A lot or a little?
The parents' guide to what's in this TV show.
What parents need to know
Parents need to know that Mob Psycho 100 is a Japanese show about a timid eighth-grade boy with an overachieving brother, an unrequited crush, and psychic powers. Adapted from an anime of the same name, this live-action show has a very cartoonish feel and ricochets from dark action to childish comedy to more mature drama and romance, making it hard to pinpoint exactly what age it's most appropriate for. Teens may enjoy the romance and action but be turned off by the comedy, which aims much younger. Anime fans will find it an interesting experiment.
What's the story?
In MOB PSYCHO 100, Mob is a young Japanese teen -- unpopular with girls, not good at sports or academics, and living in the shadow of his brother, who excels in all three. The one thing that Mob has going for him is that he's an "esper" or a person with a psychic ability. He works part-time for a phony ghost exorcist but gets to use his powers occasionally when they encounter actual ghosts. While Mob struggles to become popular and win the attention of his crush, an evil organization is recruiting espers for nefarious purposes.
Is it any good?
An odd mixture of sad-sack romance, slapstick comedy, and X-men-style action, Mob Psycho 100 is tonally all over the place. Our hero, Mob, is such a passive and self-doubting nebbish it’s hard to get behind him. His crush object is dismissive and aloof, but the audience is expected to support Mob in his pursuit of her. The exorcist is a con man and played for broad laughs. He’s clearly taking advantage of Mob, yet he’s also positioned as a caring father figure.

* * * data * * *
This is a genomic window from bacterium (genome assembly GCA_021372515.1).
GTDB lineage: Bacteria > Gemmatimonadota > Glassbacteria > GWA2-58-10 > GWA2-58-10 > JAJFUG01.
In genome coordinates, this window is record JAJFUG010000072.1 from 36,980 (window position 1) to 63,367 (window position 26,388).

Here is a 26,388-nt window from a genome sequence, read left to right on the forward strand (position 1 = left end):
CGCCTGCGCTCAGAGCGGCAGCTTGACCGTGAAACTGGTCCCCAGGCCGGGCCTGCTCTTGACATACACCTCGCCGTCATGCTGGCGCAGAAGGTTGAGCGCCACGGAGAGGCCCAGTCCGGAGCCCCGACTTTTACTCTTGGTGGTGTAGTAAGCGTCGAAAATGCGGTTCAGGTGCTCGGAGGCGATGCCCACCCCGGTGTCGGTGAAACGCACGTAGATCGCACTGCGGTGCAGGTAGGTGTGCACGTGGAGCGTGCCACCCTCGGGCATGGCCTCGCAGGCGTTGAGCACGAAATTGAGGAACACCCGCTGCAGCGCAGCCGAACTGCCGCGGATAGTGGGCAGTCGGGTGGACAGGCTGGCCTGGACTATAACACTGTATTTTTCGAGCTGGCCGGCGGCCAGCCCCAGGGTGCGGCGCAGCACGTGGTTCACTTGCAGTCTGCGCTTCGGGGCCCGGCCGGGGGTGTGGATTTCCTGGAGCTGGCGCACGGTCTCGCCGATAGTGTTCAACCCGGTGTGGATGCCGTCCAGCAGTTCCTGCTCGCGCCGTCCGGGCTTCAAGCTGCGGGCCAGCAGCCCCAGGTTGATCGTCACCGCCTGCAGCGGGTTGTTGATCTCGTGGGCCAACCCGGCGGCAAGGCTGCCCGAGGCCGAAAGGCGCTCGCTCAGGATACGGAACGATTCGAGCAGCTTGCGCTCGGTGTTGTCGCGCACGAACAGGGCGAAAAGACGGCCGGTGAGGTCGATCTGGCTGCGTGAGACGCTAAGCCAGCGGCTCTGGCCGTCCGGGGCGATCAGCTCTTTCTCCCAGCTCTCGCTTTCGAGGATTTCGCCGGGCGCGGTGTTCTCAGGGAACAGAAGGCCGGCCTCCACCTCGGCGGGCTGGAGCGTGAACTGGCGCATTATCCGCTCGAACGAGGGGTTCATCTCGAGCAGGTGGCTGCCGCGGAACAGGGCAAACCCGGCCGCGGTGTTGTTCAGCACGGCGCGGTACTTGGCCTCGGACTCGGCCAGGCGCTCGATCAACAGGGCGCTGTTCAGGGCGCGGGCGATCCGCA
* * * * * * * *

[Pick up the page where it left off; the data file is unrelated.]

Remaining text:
Overall, it’s hard to tell exactly who this show is for. The romance angle is tame, the villain’s plot is very dark, and the comedy is pretty childish. You could look at Mob Psycho 100 as having something for everyone in the family, but when the elements are so far removed from each other, it’s more alienating than unifying.
Talk to your kids about ...
Families can talk about cultural differences. Mob Psycho 100 deals with universal themes like young love, sibling rivalry, and being yourself but is still very much a product of Japanese culture. How do you think this show would be different if it were made in America?
This show could be described as a live-action anime. What are some characteristics those genres share? Does the anime style work with real actors?
For kids who love anime
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Common Sense Media's unbiased ratings are created by expert reviewers and aren't influenced by the product's creators or by any of our funders, affiliates, or partners.